Hot Springs National Park, nestled in the heart of the Ouachita Mountains is home to a diverse range of mammalian inhabitants, which range from tiny chipmunks to 400lb black bears. The National Park Service is committed to preserving the natural resources these animals need to survive, through the protection and restoration of their native habitat.
What is a Mammal?
All mammals are classified into the class Mammalia. Mammals—along with birds, fish, amphibians, and reptiles—belong to a large group known as the vertebrates (animals possessing a backbone). Mammals share common features with each other, including being homeothermic (constant internal body temperature), having hair, having mammary glands (milk-producing structures in females), and being able to give live birth. There are more than 5,000 different mammalian species in the world, with around 500 being found in North America. Of those, around seventy wild species reside in Arkansas, and roughly 49 can be found within the park.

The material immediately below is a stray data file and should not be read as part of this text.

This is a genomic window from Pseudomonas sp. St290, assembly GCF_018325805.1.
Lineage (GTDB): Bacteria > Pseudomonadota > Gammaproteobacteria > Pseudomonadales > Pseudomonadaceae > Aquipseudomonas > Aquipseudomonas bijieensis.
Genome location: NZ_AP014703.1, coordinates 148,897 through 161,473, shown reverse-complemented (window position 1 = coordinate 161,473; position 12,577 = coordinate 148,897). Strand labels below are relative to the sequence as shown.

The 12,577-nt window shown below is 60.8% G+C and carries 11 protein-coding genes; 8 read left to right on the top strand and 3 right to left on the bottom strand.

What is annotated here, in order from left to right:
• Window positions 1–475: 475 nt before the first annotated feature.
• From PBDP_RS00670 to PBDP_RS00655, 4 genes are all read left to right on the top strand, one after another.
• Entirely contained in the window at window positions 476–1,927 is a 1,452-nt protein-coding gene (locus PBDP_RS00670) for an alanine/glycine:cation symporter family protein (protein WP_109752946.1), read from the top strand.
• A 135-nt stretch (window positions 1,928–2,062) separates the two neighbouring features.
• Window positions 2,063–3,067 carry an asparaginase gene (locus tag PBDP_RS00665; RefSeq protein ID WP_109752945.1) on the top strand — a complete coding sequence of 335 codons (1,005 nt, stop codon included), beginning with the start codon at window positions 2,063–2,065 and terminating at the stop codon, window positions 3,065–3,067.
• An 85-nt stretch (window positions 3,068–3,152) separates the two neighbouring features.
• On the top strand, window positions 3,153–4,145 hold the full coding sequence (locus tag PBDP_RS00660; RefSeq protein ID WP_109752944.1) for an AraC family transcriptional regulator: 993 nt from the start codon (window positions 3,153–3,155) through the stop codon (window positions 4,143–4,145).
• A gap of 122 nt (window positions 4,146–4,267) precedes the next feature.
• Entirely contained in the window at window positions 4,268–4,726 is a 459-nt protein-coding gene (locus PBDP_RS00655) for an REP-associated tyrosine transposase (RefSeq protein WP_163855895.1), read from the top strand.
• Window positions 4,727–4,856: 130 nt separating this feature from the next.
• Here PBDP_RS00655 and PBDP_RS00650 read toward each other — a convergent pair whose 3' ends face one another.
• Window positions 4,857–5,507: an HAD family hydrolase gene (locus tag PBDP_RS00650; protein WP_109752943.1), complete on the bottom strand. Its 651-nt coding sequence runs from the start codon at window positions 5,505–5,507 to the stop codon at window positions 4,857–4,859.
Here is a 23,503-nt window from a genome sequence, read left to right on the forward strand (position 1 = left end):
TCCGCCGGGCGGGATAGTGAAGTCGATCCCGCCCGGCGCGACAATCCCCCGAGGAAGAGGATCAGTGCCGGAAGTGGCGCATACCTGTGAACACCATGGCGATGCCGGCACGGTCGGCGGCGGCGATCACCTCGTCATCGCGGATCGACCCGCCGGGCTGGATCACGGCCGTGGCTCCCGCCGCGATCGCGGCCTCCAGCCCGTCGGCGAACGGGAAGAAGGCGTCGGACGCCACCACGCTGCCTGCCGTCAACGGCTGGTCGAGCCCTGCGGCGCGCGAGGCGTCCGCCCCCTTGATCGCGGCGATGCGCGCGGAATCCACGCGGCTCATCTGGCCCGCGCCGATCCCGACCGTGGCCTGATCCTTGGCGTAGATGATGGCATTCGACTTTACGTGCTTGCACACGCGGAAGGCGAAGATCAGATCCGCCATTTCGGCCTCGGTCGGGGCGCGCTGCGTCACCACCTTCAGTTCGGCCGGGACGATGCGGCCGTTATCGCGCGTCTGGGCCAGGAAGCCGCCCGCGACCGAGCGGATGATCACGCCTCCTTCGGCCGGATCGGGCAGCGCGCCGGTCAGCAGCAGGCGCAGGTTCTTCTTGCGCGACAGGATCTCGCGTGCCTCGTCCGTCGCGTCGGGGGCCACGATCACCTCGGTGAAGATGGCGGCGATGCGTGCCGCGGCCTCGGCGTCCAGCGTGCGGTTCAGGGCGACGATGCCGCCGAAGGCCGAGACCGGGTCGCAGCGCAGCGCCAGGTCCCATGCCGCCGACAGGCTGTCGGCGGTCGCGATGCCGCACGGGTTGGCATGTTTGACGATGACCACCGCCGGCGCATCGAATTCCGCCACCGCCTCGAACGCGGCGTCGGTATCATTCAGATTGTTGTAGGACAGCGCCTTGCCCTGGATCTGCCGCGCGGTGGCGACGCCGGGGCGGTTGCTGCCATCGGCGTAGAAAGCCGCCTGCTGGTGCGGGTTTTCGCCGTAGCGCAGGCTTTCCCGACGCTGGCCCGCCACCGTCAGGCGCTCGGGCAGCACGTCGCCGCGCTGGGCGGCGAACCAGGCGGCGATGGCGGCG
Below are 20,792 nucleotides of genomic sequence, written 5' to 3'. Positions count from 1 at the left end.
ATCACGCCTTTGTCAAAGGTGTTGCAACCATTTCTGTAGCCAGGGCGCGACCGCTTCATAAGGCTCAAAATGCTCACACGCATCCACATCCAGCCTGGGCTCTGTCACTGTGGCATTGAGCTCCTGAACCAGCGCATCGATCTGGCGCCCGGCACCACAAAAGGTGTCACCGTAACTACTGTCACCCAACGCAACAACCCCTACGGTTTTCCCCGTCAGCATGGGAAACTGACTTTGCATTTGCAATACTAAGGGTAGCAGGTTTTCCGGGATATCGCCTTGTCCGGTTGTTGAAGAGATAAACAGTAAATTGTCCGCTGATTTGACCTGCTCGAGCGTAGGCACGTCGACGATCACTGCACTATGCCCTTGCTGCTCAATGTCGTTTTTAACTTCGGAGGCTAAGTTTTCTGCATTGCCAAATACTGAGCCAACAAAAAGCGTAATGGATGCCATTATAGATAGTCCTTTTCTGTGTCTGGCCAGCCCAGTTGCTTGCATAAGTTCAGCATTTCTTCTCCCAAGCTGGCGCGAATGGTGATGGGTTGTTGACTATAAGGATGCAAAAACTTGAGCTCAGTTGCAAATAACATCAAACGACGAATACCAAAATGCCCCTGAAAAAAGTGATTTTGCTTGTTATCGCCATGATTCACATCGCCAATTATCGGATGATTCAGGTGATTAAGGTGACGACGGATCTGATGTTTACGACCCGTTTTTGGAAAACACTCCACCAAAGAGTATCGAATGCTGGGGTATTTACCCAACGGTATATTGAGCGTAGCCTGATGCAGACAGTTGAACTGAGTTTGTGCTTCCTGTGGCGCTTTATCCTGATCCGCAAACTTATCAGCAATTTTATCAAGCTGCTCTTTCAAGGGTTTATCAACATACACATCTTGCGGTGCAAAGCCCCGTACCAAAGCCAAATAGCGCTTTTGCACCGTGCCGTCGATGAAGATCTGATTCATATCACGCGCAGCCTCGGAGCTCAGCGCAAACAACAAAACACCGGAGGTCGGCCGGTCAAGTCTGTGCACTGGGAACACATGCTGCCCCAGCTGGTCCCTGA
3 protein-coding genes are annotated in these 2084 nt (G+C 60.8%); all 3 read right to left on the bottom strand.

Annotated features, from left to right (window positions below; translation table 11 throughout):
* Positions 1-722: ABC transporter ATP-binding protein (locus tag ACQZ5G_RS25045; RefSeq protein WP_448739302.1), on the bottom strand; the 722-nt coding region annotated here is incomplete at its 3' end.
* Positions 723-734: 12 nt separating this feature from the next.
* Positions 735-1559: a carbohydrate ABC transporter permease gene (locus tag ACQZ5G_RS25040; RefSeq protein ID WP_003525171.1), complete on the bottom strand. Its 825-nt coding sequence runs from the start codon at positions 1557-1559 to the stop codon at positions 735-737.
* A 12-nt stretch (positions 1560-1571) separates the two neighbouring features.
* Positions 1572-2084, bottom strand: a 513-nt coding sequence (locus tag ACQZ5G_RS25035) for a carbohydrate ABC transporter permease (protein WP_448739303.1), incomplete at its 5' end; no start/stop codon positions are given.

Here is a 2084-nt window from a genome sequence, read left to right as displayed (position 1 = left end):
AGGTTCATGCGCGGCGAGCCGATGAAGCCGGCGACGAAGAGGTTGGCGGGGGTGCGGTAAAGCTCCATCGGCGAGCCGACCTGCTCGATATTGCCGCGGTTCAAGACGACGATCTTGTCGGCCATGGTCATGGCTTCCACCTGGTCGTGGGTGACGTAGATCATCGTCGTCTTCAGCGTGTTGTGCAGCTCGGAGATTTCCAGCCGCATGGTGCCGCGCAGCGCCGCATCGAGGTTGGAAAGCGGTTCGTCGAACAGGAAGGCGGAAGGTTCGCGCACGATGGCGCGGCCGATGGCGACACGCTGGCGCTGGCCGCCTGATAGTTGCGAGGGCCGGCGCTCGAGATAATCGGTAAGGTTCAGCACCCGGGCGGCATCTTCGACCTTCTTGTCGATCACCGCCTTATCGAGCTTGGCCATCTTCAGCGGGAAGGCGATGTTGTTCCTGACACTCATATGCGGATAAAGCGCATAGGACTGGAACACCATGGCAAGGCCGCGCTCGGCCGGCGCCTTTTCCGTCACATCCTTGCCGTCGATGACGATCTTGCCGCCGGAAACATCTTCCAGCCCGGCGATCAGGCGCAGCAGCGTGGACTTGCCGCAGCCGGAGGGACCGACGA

Many of the small mammals in Arkansas belong to the orders Soricomorpha (shrews and moles), Chiroptera (bats), and Rodentia (squirrels, rats, mice). These mammals are an important part of the food chain and the ecosystem.
While the state of Arkansas is home to several large mammal speices, Black bears (Urus americanus) and white tailed deer (Odocoileus virginianus) are the two most common in the park. Even though it is not often that our guests will come into contact with a bear, we can often tell they are around by finding their scat along or around the trails.
Research & Science
Learn more about the research permitting process and responsibilities at Hot Springs National Park.
Last updated: October 4, 2020